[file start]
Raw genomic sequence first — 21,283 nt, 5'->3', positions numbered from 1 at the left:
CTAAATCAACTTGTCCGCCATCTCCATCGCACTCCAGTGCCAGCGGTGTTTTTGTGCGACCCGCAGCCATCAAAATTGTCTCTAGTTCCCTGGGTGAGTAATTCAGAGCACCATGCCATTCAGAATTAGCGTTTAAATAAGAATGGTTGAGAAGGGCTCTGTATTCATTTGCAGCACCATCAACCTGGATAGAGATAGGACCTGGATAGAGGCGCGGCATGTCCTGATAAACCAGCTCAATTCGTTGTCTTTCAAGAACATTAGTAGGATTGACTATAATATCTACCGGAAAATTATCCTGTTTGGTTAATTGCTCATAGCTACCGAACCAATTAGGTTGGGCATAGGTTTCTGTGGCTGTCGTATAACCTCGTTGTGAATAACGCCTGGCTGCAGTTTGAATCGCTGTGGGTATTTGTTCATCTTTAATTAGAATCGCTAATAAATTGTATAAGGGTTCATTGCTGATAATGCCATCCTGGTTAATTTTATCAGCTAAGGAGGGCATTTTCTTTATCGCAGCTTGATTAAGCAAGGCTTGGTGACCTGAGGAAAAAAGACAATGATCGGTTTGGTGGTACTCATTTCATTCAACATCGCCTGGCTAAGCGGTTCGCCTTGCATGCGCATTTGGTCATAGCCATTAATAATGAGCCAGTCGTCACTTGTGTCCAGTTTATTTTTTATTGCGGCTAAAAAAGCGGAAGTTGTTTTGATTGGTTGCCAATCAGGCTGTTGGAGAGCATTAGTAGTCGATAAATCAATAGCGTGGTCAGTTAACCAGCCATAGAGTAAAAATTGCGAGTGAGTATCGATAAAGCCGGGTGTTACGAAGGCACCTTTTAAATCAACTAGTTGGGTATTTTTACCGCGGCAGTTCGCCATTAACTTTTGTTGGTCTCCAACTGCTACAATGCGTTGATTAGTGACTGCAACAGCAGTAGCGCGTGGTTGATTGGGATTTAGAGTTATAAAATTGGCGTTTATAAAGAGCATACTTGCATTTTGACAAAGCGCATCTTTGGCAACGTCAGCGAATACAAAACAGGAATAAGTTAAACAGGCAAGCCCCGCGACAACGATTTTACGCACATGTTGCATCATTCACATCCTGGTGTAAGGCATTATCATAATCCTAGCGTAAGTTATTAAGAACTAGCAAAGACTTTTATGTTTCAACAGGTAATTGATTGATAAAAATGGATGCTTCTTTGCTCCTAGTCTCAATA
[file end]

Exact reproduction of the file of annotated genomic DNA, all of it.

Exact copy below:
Raw genomic sequence first — 21,283 nt, 5'->3', positions numbered from 1 at the left:
CTAAATCAACTTGTCCGCCATCTCCATCGCACTCCAGTGCCAGCGGTGTTTTTGTGCGACCCGCAGCCATCAAAATTGTCTCTAGTTCCCTGGGTGAGTAATTCAGAGCACCATGCCATTCAGAATTAGCGTTTAAATAAGAATGGTTGAGAAGGGCTCTGTATTCATTTGCAGCACCATCAACCTGGATAGAGATAGGACCTGGATAGAGGCGCGGCATGTCCTGATAAACCAGCTCAATTCGTTGTCTTTCAAGAACATTAGTAGGATTGACTATAATATCTACCGGAAAATTATCCTGTTTGGTTAATTGCTCATAGCTACCGAACCAATTAGGTTGGGCATAGGTTTCTGTGGCTGTCGTATAACCTCGTTGTGAATAACGCCTGGCTGCAGTTTGAATCGCTGTGGGTATTTGTTCATCTTTAATTAGAATCGCTAATAAATTGTATAAGGGTTCATTGCTGATAATGCCATCCTGGTTAATTTTATCAGCTAAGGAGGGCATTTTCTTTATCGCAGCTTGATTAAGCAAGGCTTGGTGACCTGAGGAAAAAAGACAATGATCGGTTTGGTGGTACTCATTTCATTCAACATCGCCTGGCTAAGCGGTTCGCCTTGCATGCGCATTTGGTCATAGCCATTAATAATGAGCCAGTCGTCACTTGTGTCCAGTTTATTTTTTATTGCGGCTAAAAAAGCGGAAGTTGTTTTGATTGGTTGCCAATCAGGCTGTTGGAGAGCATTAGTAGTCGATAAATCAATAGCGTGGTCAGTTAACCAGCCATAGAGTAAAAATTGCGAGTGAGTATCGATAAAGCCGGGTGTTACGAAGGCACCTTTTAAATCAACTAGTTGGGTATTTTTACCGCGGCAGTTCGCCATTAACTTTTGTTGGTCTCCAACTGCTACAATGCGTTGATTAGTGACTGCAACAGCAGTAGCGCGTGGTTGATTGGGATTTAGAGTTATAAAATTGGCGTTTATAAAGAGCATACTTGCATTTTGACAAAGCGCATCTTTGGCAACGTCAGCGAATACAAAACAGGAATAAGTTAAACAGGCAAGCCCCGCGACAACGATTTTACGCACATGTTGCATCATTCACATCCTGGTGTAAGGCATTATCATAATCCTAGCGTAAGTTATTAAGAACTAGCAAAGACTTTTATGTTTCAACAGGTAATTGATTGATAAAAATGGATGCTTCTTTGCTCCTAGTCTCAATA